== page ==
Why does the vote matter?
Views of a Fellow on:
The November 4, 2014 Mid-Term Elections
by Andre Mozeak Thursday, October 30, 2014
Most folks wouldn’t like to think that they throw away opportunities, however when election time rolls around there’s usually a much different attitude towards what can have a long term impact. It’s perfectly summed up by a pun in Spanish, imparted on this writer by a regular voter at his doorstep in Washington Heights: “Todo el mundo piensa que se vota la basura” he told me with a chuckle. All I got at first was “Everyone thinks that the trash votes”, until I walked a few buildings down and noticed a sign over a garbage chute that read “bota la basura aqui”; botar meaning “to throw something (out)”. Anyone familiar with the historical B and V switch descended from Old Spanish should be able to see the man’s intention. His critique was, essentially, that too many people “throw away” their vote!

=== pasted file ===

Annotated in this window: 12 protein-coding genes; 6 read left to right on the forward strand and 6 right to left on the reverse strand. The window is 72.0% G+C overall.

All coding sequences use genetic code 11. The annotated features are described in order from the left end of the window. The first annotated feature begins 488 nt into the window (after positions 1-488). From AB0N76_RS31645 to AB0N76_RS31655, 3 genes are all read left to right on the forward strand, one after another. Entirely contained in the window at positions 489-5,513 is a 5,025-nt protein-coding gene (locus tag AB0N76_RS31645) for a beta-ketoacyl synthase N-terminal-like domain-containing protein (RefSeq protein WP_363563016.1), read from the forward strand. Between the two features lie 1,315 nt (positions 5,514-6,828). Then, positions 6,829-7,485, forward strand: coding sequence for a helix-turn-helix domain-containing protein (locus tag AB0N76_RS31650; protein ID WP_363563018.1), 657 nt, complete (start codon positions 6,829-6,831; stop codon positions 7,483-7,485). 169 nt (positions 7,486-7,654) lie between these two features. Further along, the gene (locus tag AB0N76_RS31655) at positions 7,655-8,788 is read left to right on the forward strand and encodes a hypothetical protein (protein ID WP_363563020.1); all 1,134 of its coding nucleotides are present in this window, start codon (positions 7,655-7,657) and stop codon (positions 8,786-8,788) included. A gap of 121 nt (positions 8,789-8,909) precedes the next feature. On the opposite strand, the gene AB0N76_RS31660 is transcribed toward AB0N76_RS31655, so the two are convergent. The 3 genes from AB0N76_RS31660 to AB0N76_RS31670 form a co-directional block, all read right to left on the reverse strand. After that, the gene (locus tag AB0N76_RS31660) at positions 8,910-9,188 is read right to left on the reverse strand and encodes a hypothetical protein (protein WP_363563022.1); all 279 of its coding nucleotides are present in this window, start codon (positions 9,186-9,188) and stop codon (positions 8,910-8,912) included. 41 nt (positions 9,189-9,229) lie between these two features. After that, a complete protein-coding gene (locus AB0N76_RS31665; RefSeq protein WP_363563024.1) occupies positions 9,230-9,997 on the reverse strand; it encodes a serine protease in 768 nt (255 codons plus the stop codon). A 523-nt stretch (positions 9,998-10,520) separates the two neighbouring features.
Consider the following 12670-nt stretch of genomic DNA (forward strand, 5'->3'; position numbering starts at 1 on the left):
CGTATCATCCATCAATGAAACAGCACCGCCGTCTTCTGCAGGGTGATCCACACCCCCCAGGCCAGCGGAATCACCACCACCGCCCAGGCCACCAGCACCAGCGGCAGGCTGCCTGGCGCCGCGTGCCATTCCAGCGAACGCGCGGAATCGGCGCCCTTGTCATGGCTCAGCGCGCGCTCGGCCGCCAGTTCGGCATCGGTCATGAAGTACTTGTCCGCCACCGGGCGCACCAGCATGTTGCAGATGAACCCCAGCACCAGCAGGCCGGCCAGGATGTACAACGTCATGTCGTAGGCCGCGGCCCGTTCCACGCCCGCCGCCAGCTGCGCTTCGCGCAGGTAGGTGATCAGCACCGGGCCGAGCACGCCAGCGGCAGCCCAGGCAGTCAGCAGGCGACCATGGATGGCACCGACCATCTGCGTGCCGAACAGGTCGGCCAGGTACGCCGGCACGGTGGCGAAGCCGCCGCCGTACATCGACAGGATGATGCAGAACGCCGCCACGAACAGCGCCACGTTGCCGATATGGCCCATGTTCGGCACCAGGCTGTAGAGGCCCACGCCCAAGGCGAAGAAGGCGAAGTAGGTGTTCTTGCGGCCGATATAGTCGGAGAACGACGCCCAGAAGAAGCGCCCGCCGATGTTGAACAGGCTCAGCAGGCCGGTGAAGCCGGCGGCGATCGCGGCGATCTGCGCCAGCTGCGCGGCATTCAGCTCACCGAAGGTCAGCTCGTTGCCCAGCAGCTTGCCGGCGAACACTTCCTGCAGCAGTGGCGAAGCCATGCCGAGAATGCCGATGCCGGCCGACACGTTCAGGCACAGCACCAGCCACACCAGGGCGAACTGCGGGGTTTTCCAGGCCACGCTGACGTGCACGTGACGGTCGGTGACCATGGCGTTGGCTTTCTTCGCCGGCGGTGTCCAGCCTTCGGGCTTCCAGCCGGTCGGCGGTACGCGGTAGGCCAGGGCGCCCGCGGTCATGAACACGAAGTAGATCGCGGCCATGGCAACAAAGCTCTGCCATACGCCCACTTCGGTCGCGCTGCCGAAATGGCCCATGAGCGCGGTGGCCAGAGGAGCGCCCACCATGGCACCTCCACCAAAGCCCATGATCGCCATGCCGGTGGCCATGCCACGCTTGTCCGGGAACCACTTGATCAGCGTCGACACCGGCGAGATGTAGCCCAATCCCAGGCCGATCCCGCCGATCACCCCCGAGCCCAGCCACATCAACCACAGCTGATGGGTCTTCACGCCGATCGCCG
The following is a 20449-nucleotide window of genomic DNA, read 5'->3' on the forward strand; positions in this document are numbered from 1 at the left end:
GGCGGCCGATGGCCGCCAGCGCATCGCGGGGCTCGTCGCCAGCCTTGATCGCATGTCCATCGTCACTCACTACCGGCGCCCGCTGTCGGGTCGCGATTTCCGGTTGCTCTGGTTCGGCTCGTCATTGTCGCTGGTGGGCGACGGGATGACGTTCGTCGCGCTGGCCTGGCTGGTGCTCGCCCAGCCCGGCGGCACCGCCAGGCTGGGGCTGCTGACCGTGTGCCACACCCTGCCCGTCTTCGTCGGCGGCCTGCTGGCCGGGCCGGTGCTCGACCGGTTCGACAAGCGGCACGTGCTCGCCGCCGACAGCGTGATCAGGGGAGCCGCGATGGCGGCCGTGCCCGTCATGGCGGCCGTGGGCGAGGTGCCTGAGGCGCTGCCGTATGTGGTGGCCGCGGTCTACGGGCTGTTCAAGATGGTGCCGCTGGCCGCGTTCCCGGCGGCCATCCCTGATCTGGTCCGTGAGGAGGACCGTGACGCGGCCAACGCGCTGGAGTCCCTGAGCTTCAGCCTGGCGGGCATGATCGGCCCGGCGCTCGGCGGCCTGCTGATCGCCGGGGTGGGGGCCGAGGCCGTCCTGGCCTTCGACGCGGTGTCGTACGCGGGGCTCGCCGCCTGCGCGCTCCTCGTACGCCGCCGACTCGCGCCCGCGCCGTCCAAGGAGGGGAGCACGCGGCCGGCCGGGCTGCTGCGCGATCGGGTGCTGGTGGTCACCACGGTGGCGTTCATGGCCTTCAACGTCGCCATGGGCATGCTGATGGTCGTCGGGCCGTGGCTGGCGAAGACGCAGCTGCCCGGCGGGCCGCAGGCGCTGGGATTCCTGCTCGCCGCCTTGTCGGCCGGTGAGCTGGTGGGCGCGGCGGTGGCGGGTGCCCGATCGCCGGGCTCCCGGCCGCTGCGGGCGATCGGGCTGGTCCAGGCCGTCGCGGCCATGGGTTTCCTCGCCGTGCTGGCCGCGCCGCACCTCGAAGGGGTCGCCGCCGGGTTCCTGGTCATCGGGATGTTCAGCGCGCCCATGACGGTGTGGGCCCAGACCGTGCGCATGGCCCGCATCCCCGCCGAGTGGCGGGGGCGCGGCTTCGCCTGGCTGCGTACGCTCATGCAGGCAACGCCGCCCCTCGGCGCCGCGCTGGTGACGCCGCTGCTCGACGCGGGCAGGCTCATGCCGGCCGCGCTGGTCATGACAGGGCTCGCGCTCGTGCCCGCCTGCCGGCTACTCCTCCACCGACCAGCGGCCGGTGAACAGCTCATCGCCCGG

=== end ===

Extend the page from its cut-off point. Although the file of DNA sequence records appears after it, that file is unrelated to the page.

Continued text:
Voter inactivity cuts society with two edges. One candidate losing to another is the most obvious consequence, but is arguably of lesser importance. The second result of low turnout, small demographic slices counted by statisticians, has much broader effects on long-term platform planning, resource allocation, and candidate selection. It should be persuasive enough to show people that 20 minutes spent going to the polls is a worthwhile four-year investment (or more, in the case of Judges); in the grand scheme of things though, the investment is much larger.
It is crucial that our members and their communities add themselves to that important percentage this year. No matter who comes out ahead, the next set of candidates in a few years will know that minorities and workers will hold them accountable, or will simply aim to please us by committing a bigger portion of their platforms to our interests. This is the difference between an elected official who “supports the working class” in name, and one who wants to come to your street to make sure your garbage gets picked up. This weekend, along with trick-or-treaters, expect plenty of hard-working Get Out the Vote volunteers to come knocking. They definitely still deserve candy, but more importantly, you want to give them a few minutes of your time and the assurance that they’ll see you at your poll site. So please: vote early, vote late, just make sure to “vota y no bota la oportunidad!”Add a comment